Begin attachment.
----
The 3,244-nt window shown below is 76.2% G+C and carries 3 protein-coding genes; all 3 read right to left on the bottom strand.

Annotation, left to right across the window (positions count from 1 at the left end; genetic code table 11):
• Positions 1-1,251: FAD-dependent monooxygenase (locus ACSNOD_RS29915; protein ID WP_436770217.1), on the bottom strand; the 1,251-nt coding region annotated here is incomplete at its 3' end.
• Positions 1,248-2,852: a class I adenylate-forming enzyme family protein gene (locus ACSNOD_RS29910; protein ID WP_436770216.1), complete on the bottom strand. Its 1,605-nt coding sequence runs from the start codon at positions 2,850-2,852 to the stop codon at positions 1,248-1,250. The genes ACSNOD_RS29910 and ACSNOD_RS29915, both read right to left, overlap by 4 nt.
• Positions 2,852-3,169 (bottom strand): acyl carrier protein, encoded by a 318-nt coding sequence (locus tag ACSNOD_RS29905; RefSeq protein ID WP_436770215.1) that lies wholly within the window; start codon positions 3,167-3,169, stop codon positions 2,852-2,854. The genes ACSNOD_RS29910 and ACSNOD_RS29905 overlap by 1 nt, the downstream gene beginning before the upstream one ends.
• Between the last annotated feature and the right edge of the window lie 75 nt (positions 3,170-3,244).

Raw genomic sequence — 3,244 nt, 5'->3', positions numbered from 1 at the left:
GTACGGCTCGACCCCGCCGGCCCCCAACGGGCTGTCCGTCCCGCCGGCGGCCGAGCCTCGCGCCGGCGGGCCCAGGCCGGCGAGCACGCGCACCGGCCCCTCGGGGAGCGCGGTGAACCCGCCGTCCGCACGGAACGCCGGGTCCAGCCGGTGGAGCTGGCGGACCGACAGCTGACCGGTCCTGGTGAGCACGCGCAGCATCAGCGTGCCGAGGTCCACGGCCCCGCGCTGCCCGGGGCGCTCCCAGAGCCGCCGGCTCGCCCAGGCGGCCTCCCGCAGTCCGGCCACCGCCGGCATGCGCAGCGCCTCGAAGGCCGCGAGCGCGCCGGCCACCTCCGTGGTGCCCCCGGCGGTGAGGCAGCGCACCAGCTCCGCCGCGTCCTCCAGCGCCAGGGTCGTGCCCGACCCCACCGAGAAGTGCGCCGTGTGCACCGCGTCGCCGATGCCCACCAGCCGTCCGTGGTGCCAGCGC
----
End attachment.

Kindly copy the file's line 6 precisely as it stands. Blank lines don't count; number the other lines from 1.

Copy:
• Between the last annotated feature and the right edge of the window lie 75 nt (positions 3,170-3,244).